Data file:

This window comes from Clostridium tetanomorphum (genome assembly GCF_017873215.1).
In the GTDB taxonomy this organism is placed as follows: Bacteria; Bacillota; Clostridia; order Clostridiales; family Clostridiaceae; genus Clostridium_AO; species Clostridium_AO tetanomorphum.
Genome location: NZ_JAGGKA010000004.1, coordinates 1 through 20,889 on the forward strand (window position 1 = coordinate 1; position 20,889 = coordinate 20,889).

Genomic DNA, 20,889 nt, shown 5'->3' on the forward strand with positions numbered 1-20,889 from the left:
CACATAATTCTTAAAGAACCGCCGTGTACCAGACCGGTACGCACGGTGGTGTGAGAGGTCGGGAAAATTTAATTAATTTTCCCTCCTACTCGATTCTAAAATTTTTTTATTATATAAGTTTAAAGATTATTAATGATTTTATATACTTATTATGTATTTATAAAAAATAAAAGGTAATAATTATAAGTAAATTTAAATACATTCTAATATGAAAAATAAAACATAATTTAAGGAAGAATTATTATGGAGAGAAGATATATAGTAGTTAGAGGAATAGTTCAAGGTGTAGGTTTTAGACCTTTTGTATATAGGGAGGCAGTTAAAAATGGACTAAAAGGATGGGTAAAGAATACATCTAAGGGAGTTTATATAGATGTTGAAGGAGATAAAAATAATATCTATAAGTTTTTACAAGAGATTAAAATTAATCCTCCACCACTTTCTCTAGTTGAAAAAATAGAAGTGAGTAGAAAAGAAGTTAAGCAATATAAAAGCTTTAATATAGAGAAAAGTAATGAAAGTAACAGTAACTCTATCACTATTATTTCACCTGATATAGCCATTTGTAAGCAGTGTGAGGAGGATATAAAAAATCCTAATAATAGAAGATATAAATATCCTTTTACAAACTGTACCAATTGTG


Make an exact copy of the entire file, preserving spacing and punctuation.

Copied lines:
This window comes from Clostridium tetanomorphum (genome assembly GCF_017873215.1).
In the GTDB taxonomy this organism is placed as follows: Bacteria; Bacillota; Clostridia; order Clostridiales; family Clostridiaceae; genus Clostridium_AO; species Clostridium_AO tetanomorphum.
Genome location: NZ_JAGGKA010000004.1, coordinates 1 through 20,889 on the forward strand (window position 1 = coordinate 1; position 20,889 = coordinate 20,889).

Genomic DNA, 20,889 nt, shown 5'->3' on the forward strand with positions numbered 1-20,889 from the left:
CACATAATTCTTAAAGAACCGCCGTGTACCAGACCGGTACGCACGGTGGTGTGAGAGGTCGGGAAAATTTAATTAATTTTCCCTCCTACTCGATTCTAAAATTTTTTTATTATATAAGTTTAAAGATTATTAATGATTTTATATACTTATTATGTATTTATAAAAAATAAAAGGTAATAATTATAAGTAAATTTAAATACATTCTAATATGAAAAATAAAACATAATTTAAGGAAGAATTATTATGGAGAGAAGATATATAGTAGTTAGAGGAATAGTTCAAGGTGTAGGTTTTAGACCTTTTGTATATAGGGAGGCAGTTAAAAATGGACTAAAAGGATGGGTAAAGAATACATCTAAGGGAGTTTATATAGATGTTGAAGGAGATAAAAATAATATCTATAAGTTTTTACAAGAGATTAAAATTAATCCTCCACCACTTTCTCTAGTTGAAAAAATAGAAGTGAGTAGAAAAGAAGTTAAGCAATATAAAAGCTTTAATATAGAGAAAAGTAATGAAAGTAACAGTAACTCTATCACTATTATTTCACCTGATATAGCCATTTGTAAGCAGTGTGAGGAGGATATAAAAAATCCTAATAATAGAAGATATAAATATCCTTTTACAAACTGTACCAATTGTG